In the era of fake news students need to learn to think like professional fact-checkers

Published in:  Artificial intelligence

by Pisana Ferrari – cApStAn Ambassador to the Global Village

“Just because you aced the SAT, don’t think you can outsmart the shrewdest ruses on the web”, warns Sam Wineburg, professor of Education and History at Stanford and founder of the Stanford History Education Group. The best way for students to avoid getting fooled by fake news online is to think like a fact-checker, he says. A study Wineburg conducted proved that professional fact-checkers were about five times more successful than students at evaluating the trustworthiness of two different online sources on school bullying (a group of Stanford undergraduates were interviewed). Fake news is not new, of course, but the unprecedented amounts of accessible and instantaneous information now available make it harder for people to process and trust what they read. Richard Hornik, Director of Overseas Partnerships at the Center for News Literacy at Stony Brook University, says the way to harness these skills is by teaching students to “interrogate information instead of simply consuming it,” “verify information before sharing it,” “reject rank and popularity as a proxy for reliability,” “understand that the sender of information is often not its source,” and “acknowledge the implicit prejudices we all carry.”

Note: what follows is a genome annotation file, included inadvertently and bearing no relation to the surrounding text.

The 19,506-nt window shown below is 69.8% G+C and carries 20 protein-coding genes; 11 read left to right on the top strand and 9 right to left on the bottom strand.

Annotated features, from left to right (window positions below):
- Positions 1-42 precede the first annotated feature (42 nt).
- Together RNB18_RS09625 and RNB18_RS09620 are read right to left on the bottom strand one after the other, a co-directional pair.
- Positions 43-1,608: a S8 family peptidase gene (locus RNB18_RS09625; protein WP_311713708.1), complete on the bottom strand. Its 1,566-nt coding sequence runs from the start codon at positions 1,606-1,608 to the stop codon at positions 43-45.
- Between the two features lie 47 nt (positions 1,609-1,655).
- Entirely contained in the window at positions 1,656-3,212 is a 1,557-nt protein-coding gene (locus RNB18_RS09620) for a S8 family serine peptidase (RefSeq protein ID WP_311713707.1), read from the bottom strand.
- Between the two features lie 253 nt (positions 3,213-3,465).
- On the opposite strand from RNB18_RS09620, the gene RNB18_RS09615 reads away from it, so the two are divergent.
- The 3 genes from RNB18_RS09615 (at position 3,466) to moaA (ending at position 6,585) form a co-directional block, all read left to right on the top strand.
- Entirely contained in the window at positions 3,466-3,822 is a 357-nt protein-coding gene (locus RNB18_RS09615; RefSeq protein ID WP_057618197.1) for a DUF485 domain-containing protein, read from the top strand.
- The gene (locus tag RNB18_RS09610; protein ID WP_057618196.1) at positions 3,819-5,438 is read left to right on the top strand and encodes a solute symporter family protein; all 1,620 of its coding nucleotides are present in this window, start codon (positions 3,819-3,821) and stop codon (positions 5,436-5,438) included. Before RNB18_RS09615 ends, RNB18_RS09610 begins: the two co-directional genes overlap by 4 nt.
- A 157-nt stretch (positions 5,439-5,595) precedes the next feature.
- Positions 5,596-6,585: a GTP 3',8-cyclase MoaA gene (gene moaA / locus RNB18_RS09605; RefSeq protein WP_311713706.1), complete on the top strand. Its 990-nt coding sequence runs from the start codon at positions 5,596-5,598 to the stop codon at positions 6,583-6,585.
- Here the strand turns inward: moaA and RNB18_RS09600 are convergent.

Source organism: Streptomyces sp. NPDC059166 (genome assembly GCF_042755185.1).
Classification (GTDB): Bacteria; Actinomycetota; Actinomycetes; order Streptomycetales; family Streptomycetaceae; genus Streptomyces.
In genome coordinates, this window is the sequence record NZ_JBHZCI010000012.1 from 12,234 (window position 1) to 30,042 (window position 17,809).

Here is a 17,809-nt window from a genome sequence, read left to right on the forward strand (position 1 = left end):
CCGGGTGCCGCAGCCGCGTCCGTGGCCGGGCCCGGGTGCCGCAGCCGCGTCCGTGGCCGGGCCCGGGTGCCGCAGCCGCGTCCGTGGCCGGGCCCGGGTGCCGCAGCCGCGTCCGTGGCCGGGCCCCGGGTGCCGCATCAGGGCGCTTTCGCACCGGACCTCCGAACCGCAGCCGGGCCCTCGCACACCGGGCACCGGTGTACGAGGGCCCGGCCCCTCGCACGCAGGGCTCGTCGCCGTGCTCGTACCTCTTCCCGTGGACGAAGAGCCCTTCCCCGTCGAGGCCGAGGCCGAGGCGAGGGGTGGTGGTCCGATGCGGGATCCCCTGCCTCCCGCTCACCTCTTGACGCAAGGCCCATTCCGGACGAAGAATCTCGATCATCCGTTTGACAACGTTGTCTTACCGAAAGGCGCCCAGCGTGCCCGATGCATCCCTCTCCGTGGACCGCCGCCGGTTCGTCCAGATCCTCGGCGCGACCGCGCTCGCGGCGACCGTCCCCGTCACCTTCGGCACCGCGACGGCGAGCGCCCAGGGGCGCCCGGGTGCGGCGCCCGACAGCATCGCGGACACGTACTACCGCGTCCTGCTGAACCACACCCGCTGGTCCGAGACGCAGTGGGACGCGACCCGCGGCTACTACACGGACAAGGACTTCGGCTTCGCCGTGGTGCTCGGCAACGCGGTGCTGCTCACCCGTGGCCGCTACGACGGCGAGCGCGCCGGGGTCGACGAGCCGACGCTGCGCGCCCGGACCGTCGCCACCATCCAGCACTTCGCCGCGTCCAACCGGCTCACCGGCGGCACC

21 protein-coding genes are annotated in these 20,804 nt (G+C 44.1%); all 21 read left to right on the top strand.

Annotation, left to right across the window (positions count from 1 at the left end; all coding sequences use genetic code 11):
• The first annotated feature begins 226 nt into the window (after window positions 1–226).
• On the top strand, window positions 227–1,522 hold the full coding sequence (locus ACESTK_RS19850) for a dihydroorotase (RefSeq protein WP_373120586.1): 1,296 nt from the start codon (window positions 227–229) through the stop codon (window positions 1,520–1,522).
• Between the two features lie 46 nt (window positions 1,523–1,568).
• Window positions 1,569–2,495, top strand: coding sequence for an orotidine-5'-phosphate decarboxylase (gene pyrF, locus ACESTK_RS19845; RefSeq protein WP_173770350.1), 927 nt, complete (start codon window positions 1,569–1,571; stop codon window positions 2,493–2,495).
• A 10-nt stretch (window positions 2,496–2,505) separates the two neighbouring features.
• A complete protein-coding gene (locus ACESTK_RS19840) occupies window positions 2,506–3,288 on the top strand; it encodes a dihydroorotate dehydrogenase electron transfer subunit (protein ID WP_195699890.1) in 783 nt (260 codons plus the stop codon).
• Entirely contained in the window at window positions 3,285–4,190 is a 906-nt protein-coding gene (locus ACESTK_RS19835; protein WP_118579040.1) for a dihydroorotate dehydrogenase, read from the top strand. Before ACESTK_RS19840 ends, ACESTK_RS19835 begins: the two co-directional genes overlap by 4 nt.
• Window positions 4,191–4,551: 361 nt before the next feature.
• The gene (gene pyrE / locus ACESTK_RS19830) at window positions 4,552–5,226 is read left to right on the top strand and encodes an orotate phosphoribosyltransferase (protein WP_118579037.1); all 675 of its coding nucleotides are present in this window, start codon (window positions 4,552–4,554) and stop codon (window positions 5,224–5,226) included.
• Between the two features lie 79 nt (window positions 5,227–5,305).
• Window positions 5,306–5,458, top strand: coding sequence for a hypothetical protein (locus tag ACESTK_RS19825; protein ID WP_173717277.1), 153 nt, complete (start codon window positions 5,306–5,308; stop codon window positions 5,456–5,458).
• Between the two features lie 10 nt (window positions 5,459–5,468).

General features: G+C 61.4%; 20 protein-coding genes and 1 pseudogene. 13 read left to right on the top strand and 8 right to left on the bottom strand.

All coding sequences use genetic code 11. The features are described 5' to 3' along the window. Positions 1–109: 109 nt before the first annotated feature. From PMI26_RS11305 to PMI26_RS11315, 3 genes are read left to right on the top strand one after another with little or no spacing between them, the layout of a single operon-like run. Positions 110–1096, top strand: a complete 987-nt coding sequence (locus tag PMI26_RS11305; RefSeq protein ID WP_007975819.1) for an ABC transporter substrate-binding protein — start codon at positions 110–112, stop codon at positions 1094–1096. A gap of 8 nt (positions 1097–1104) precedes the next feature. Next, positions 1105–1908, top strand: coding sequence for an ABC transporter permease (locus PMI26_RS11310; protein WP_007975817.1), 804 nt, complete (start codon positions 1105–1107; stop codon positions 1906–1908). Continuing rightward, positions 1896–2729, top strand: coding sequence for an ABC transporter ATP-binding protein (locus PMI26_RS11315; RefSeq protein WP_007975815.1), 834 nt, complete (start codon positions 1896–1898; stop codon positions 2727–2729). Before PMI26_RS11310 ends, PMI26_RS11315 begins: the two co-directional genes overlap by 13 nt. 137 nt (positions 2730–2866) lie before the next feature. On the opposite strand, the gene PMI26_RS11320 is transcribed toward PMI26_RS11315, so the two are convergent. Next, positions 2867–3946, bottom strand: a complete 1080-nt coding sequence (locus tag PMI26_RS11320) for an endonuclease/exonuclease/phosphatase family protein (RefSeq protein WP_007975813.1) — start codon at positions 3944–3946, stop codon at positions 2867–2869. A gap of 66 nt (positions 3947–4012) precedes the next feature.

Source: https://qz.com/1533747/in-the-age-of-fake-news-heres-how-schools-are-teaching-kids-to-think-like-fact-checkers/

Photo credit: J.Kelly Brito/Unsplash